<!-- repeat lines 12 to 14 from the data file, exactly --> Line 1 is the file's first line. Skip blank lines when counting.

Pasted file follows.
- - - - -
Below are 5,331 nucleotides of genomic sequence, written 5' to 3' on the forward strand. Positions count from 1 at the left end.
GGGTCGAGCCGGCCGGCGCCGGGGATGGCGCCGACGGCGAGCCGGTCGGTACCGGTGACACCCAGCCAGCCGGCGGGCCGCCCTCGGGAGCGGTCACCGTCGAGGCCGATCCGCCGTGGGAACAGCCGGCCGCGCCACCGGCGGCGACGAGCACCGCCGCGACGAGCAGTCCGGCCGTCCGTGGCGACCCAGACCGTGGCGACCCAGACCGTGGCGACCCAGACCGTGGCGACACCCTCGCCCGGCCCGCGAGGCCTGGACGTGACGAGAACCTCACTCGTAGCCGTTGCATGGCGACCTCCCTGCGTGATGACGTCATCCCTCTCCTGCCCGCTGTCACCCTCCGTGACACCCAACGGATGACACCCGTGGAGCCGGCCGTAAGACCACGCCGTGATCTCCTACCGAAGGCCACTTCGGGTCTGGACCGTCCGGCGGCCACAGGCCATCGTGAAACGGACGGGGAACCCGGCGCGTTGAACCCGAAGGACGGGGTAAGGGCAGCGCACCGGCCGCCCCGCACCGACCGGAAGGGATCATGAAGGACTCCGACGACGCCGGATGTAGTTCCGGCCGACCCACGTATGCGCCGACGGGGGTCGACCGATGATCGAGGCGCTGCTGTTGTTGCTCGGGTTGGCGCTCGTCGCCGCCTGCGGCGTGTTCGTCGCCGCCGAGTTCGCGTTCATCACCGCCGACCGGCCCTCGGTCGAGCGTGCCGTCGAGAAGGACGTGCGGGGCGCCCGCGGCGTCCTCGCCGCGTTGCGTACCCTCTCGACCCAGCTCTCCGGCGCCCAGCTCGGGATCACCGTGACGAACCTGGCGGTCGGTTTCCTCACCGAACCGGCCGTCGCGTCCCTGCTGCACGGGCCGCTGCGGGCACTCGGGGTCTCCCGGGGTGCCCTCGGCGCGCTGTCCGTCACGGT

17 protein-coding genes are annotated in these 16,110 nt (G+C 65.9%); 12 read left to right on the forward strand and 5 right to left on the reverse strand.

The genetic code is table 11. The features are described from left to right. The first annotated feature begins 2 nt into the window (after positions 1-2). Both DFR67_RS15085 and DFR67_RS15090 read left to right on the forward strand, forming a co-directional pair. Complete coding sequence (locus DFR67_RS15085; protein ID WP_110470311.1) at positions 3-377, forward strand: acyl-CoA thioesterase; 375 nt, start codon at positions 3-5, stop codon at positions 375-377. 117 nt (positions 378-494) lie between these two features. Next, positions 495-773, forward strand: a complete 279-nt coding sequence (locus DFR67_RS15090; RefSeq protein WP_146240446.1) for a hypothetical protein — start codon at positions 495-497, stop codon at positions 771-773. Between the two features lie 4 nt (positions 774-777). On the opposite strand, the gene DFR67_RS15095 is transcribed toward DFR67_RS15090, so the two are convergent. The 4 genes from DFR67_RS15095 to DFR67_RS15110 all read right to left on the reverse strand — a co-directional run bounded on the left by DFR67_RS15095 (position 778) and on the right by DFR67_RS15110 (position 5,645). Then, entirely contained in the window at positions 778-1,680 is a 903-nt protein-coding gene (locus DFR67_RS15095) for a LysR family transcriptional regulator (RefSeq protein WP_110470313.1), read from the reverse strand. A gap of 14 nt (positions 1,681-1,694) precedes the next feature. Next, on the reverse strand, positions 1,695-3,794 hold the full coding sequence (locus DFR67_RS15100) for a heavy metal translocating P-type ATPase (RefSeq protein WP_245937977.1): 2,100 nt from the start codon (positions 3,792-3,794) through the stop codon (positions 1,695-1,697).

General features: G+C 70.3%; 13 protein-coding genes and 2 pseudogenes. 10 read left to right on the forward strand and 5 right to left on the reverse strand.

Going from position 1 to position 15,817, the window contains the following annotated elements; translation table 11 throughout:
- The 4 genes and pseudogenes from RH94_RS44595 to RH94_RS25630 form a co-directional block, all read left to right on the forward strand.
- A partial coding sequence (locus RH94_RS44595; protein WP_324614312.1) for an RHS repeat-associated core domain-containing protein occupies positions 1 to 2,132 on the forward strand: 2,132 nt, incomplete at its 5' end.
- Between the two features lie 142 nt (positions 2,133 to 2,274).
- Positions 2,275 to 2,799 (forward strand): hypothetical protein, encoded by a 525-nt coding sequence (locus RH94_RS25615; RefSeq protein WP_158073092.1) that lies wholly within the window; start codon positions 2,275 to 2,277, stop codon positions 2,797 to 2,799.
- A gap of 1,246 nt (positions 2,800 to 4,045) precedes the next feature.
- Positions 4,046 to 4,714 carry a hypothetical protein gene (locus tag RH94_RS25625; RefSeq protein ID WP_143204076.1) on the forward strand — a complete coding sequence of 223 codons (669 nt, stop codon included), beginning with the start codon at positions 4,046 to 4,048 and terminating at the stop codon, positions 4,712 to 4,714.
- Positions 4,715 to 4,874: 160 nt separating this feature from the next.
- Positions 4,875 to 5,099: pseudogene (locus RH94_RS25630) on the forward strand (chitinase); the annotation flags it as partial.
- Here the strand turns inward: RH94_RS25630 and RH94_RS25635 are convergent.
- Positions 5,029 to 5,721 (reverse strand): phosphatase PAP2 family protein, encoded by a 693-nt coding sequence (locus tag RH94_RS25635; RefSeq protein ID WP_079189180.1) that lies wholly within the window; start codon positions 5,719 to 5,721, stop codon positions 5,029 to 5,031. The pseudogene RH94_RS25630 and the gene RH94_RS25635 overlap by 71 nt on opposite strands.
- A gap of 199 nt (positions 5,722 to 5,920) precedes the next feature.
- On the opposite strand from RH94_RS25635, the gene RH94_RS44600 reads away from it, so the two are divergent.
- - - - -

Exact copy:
- Positions 4,046 to 4,714 carry a hypothetical protein gene (locus tag RH94_RS25625; RefSeq protein ID WP_143204076.1) on the forward strand — a complete coding sequence of 223 codons (669 nt, stop codon included), beginning with the start codon at positions 4,046 to 4,048 and terminating at the stop codon, positions 4,712 to 4,714.
- Positions 4,715 to 4,874: 160 nt separating this feature from the next.
- Positions 4,875 to 5,099: pseudogene (locus RH94_RS25630) on the forward strand (chitinase); the annotation flags it as partial.